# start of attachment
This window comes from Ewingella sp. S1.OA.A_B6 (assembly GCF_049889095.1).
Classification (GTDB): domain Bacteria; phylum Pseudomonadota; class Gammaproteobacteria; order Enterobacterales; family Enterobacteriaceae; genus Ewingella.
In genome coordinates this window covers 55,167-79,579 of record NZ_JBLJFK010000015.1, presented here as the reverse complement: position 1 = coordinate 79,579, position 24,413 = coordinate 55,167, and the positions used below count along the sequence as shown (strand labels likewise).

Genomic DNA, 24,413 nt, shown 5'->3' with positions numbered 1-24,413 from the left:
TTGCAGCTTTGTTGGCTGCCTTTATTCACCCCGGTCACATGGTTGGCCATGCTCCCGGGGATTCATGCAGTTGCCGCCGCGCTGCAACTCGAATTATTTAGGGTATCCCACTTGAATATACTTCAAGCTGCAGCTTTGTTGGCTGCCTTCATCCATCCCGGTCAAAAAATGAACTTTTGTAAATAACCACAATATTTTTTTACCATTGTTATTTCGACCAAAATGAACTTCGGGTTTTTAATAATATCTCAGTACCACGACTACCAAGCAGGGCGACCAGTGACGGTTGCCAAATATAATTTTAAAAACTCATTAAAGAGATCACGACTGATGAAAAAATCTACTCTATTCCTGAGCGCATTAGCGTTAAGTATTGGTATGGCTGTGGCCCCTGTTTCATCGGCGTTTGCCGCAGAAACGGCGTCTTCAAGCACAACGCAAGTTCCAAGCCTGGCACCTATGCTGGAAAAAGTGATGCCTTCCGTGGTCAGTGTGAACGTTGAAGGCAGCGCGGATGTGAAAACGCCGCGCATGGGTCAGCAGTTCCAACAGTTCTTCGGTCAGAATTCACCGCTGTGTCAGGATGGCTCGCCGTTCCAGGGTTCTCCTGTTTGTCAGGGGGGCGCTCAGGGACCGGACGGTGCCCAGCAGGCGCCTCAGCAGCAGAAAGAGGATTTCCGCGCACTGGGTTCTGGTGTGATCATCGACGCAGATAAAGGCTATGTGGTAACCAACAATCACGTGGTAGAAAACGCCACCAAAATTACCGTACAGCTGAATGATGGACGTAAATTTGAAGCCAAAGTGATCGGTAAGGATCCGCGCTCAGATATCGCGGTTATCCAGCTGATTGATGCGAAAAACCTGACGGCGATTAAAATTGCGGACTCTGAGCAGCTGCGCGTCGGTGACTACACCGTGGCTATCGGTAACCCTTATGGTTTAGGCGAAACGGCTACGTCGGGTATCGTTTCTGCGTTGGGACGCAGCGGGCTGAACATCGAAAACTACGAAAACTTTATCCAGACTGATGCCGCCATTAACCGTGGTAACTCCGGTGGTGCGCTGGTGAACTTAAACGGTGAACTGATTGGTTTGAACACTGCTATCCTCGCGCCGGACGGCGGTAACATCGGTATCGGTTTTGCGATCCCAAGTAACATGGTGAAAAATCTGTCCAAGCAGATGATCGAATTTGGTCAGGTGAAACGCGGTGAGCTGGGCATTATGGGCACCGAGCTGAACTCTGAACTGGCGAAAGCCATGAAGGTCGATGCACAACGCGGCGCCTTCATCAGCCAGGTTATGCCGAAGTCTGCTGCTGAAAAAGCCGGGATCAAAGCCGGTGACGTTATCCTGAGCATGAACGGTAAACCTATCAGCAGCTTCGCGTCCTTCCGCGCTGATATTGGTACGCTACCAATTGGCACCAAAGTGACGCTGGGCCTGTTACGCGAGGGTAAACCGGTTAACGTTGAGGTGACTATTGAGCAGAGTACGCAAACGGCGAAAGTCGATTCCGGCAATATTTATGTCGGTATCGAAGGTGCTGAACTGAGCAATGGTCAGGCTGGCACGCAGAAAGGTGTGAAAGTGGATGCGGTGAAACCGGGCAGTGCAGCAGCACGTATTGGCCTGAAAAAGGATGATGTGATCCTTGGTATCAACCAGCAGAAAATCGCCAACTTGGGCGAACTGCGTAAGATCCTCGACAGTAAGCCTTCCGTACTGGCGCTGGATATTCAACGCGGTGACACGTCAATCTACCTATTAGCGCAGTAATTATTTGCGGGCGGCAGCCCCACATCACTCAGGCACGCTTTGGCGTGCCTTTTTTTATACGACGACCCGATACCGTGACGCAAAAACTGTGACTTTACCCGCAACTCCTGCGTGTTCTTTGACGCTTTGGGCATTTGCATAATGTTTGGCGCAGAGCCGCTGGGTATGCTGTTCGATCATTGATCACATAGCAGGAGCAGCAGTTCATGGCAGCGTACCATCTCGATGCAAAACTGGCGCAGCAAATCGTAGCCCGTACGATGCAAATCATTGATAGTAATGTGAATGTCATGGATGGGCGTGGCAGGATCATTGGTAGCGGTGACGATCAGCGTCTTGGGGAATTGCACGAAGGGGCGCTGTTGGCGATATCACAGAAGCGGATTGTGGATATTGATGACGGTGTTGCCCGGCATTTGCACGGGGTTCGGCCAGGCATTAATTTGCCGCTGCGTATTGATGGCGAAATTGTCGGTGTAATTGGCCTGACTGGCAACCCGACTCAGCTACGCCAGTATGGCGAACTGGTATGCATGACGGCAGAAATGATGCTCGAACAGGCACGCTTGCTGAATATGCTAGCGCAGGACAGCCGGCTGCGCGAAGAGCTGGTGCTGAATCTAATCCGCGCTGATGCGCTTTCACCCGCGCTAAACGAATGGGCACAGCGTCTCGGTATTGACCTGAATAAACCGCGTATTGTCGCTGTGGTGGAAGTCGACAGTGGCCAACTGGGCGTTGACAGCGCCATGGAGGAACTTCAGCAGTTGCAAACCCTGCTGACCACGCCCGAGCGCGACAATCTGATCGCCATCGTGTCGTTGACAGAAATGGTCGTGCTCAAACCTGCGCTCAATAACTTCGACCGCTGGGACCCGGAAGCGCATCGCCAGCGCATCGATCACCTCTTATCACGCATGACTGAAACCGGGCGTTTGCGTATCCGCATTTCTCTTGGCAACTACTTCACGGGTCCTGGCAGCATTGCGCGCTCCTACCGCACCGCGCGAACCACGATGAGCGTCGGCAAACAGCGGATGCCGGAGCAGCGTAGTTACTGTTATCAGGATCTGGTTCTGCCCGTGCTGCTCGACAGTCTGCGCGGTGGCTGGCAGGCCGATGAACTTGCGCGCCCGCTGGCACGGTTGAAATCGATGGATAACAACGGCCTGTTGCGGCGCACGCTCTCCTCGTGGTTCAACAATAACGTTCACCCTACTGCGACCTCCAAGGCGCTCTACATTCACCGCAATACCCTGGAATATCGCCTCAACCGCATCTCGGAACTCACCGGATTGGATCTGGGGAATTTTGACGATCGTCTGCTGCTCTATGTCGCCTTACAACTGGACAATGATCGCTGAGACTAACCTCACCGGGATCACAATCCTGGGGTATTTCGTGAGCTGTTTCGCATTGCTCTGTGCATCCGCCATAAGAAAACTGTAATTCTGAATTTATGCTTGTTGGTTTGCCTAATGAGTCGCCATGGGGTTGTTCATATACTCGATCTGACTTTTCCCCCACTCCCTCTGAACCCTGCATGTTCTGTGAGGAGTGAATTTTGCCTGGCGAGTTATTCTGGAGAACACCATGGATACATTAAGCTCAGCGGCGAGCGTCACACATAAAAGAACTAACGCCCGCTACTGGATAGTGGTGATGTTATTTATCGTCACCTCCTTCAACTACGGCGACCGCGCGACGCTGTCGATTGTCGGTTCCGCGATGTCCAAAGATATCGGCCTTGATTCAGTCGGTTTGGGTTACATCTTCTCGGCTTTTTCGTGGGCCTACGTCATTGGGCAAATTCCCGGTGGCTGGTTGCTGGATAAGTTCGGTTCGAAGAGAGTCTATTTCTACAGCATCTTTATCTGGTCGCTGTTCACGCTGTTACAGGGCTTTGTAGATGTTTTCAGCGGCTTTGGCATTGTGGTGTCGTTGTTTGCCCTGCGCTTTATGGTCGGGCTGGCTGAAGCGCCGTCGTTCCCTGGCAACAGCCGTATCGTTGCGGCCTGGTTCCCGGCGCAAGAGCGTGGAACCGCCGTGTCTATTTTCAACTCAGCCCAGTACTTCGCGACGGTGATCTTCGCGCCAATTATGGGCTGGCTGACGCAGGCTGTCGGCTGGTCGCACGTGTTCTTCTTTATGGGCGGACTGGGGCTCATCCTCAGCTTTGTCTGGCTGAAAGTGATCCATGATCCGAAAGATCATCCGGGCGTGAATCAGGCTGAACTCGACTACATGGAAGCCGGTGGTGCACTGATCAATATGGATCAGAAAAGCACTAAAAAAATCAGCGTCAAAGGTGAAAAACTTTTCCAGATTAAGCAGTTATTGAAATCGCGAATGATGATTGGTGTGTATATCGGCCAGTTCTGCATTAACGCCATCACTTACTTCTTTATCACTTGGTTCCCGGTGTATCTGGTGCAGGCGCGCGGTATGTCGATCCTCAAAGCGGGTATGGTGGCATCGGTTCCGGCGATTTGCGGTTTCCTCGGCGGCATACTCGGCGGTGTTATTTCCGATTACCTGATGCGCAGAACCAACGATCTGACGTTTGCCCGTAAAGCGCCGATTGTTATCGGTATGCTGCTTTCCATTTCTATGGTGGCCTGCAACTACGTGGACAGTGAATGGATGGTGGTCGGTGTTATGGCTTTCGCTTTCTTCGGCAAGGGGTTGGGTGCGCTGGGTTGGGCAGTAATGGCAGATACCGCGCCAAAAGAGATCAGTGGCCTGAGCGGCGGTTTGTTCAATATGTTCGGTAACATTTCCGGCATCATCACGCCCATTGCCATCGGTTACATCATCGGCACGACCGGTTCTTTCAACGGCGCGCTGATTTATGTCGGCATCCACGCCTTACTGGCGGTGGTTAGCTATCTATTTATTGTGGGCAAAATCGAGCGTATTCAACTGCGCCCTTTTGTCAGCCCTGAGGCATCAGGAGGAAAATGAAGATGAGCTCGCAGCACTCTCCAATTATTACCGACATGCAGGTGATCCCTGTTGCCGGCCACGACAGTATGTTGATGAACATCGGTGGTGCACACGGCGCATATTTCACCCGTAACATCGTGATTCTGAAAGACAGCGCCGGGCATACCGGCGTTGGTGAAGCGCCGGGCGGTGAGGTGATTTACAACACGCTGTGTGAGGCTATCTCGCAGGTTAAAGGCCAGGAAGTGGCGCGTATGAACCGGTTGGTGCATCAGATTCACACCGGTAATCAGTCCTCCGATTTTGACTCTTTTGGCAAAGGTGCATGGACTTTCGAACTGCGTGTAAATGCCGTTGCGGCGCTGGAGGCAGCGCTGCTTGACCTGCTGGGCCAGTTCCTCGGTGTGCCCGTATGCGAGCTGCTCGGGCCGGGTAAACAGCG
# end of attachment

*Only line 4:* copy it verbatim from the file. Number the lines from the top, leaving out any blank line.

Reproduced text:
Genomic DNA, 24,413 nt, shown 5'->3' with positions numbered 1-24,413 from the left: